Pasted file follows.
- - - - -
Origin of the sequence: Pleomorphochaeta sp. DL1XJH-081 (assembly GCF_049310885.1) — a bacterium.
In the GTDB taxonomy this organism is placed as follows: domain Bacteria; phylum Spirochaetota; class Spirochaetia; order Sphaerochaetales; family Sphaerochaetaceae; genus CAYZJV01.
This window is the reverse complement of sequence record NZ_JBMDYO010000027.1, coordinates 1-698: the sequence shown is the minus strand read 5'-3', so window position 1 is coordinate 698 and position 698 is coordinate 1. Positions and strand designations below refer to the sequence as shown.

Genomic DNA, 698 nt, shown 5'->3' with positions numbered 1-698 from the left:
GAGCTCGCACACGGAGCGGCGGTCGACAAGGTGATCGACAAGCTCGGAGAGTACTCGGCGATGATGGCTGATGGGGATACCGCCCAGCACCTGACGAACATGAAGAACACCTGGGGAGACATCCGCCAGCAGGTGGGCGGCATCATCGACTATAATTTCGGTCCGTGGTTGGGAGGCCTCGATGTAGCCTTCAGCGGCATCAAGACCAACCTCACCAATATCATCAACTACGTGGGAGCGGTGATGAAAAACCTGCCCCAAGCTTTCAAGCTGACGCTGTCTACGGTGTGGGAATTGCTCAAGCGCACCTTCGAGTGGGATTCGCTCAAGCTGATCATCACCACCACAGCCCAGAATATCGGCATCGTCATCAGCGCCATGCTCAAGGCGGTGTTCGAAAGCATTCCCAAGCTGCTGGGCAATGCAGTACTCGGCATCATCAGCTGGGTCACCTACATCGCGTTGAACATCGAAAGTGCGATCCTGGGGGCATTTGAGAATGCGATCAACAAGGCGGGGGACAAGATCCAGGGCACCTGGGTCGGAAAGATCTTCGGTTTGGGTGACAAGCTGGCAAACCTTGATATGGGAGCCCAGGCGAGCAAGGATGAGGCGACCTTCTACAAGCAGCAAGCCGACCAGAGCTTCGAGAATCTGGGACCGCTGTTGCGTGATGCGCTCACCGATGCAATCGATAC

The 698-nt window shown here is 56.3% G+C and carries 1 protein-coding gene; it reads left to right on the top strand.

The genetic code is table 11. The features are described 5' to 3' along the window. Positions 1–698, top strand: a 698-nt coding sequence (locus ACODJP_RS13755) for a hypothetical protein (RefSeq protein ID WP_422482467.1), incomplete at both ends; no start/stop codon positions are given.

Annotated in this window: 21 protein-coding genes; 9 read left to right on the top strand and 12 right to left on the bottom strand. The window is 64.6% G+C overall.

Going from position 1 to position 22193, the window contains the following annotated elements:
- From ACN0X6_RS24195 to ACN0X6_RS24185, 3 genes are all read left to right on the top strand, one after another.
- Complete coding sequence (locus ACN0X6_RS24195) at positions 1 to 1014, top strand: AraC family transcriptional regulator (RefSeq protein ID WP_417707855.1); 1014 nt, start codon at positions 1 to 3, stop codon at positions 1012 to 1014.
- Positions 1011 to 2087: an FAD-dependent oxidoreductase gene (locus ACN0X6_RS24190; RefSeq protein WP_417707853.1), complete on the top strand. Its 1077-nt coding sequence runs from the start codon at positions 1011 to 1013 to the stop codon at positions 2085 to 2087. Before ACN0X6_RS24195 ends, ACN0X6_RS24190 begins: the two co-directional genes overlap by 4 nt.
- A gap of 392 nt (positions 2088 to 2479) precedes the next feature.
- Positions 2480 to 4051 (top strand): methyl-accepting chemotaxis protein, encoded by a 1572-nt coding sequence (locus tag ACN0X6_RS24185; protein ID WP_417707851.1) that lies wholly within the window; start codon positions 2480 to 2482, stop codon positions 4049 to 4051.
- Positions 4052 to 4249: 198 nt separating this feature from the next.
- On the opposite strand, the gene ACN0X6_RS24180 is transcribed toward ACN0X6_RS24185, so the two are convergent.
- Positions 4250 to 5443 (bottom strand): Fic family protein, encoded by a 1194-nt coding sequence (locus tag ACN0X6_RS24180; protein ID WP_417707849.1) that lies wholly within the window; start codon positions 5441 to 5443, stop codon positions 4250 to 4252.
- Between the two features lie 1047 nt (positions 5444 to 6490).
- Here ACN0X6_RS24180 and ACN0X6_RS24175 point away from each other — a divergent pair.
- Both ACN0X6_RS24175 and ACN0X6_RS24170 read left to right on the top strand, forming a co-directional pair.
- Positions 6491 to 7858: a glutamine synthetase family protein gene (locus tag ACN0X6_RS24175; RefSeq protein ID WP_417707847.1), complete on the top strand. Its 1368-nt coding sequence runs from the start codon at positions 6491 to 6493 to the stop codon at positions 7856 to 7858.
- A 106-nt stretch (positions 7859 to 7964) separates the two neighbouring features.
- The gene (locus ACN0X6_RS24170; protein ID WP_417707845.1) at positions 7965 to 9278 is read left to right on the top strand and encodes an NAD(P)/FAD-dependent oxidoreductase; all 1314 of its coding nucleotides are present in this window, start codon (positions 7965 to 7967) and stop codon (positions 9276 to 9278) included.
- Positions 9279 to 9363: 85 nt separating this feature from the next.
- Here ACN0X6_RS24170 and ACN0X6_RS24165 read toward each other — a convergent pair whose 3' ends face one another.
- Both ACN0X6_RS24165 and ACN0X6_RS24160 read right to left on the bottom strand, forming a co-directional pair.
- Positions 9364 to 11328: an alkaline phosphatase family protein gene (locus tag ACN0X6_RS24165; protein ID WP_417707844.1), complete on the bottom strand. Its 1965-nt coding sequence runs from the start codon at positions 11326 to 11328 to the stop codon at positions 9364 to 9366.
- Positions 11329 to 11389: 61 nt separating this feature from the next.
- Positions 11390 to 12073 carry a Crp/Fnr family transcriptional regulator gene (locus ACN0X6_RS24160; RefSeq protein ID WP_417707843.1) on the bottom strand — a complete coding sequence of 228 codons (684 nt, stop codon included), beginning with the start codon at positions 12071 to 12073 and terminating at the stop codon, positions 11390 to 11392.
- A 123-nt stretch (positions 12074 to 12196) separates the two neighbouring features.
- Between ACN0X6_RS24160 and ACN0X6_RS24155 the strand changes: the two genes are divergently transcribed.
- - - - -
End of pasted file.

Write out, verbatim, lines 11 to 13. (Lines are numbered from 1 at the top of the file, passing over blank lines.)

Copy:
- Complete coding sequence (locus ACN0X6_RS24195) at positions 1 to 1014, top strand: AraC family transcriptional regulator (RefSeq protein ID WP_417707855.1); 1014 nt, start codon at positions 1 to 3, stop codon at positions 1012 to 1014.
- Positions 1011 to 2087: an FAD-dependent oxidoreductase gene (locus ACN0X6_RS24190; RefSeq protein WP_417707853.1), complete on the top strand. Its 1077-nt coding sequence runs from the start codon at positions 1011 to 1013 to the stop codon at positions 2085 to 2087. Before ACN0X6_RS24195 ends, ACN0X6_RS24190 begins: the two co-directional genes overlap by 4 nt.
- A gap of 392 nt (positions 2088 to 2479) precedes the next feature.